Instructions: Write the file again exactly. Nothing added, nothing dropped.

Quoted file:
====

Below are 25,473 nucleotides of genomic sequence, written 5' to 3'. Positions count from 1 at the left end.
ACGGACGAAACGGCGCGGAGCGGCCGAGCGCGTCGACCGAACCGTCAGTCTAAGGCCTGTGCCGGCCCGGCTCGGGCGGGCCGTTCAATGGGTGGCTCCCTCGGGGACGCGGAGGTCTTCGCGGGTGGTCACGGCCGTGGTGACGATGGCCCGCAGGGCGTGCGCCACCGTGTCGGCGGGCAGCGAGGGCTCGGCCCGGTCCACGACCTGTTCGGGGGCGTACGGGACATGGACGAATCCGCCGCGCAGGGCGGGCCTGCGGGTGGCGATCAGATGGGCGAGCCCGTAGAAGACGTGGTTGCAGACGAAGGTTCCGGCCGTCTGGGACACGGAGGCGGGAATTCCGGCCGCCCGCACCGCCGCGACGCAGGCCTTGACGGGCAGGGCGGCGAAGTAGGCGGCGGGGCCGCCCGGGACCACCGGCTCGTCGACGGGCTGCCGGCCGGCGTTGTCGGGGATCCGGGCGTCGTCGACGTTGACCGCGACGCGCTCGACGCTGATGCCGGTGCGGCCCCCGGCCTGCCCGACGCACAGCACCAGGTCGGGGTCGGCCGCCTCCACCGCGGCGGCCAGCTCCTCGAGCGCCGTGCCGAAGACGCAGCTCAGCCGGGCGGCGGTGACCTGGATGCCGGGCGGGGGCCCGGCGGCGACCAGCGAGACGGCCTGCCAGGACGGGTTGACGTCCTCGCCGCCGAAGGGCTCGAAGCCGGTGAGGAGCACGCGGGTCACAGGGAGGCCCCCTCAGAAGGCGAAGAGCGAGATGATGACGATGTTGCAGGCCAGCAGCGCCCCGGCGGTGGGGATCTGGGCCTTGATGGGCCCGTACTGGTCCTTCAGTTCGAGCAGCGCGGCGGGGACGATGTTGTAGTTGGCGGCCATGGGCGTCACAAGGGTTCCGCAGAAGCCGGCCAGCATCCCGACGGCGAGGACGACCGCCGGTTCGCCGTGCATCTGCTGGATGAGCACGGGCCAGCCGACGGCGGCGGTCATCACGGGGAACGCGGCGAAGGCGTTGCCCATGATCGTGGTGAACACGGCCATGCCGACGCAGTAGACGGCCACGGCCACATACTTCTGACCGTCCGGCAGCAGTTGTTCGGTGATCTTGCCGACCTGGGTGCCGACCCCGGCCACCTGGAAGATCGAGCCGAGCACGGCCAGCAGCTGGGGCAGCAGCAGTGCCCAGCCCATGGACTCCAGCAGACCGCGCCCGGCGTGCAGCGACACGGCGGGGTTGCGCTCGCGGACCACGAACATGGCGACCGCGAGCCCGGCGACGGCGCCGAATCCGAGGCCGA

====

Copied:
Below are 25,473 nucleotides of genomic sequence, written 5' to 3'. Positions count from 1 at the left end.
ACGGACGAAACGGCGCGGAGCGGCCGAGCGCGTCGACCGAACCGTCAGTCTAAGGCCTGTGCCGGCCCGGCTCGGGCGGGCCGTTCAATGGGTGGCTCCCTCGGGGACGCGGAGGTCTTCGCGGGTGGTCACGGCCGTGGTGACGATGGCCCGCAGGGCGTGCGCCACCGTGTCGGCGGGCAGCGAGGGCTCGGCCCGGTCCACGACCTGTTCGGGGGCGTACGGGACATGGACGAATCCGCCGCGCAGGGCGGGCCTGCGGGTGGCGATCAGATGGGCGAGCCCGTAGAAGACGTGGTTGCAGACGAAGGTTCCGGCCGTCTGGGACACGGAGGCGGGAATTCCGGCCGCCCGCACCGCCGCGACGCAGGCCTTGACGGGCAGGGCGGCGAAGTAGGCGGCGGGGCCGCCCGGGACCACCGGCTCGTCGACGGGCTGCCGGCCGGCGTTGTCGGGGATCCGGGCGTCGTCGACGTTGACCGCGACGCGCTCGACGCTGATGCCGGTGCGGCCCCCGGCCTGCCCGACGCACAGCACCAGGTCGGGGTCGGCCGCCTCCACCGCGGCGGCCAGCTCCTCGAGCGCCGTGCCGAAGACGCAGCTCAGCCGGGCGGCGGTGACCTGGATGCCGGGCGGGGGCCCGGCGGCGACCAGCGAGACGGCCTGCCAGGACGGGTTGACGTCCTCGCCGCCGAAGGGCTCGAAGCCGGTGAGGAGCACGCGGGTCACAGGGAGGCCCCCTCAGAAGGCGAAGAGCGAGATGATGACGATGTTGCAGGCCAGCAGCGCCCCGGCGGTGGGGATCTGGGCCTTGATGGGCCCGTACTGGTCCTTCAGTTCGAGCAGCGCGGCGGGGACGATGTTGTAGTTGGCGGCCATGGGCGTCACAAGGGTTCCGCAGAAGCCGGCCAGCATCCCGACGGCGAGGACGACCGCCGGTTCGCCGTGCATCTGCTGGATGAGCACGGGCCAGCCGACGGCGGCGGTCATCACGGGGAACGCGGCGAAGGCGTTGCCCATGATCGTGGTGAACACGGCCATGCCGACGCAGTAGACGGCCACGGCCACATACTTCTGACCGTCCGGCAGCAGTTGTTCGGTGATCTTGCCGACCTGGGTGCCGACCCCGGCCACCTGGAAGATCGAGCCGAGCACGGCCAGCAGCTGGGGCAGCAGCAGTGCCCAGCCCATGGACTCCAGCAGACCGCGCCCGGCGTGCAGCGACACGGCGGGGTTGCGCTCGCGGACCACGAACATGGCGACCGCGAGCCCGGCGACGGCGCCGAATCCGAGGCCGA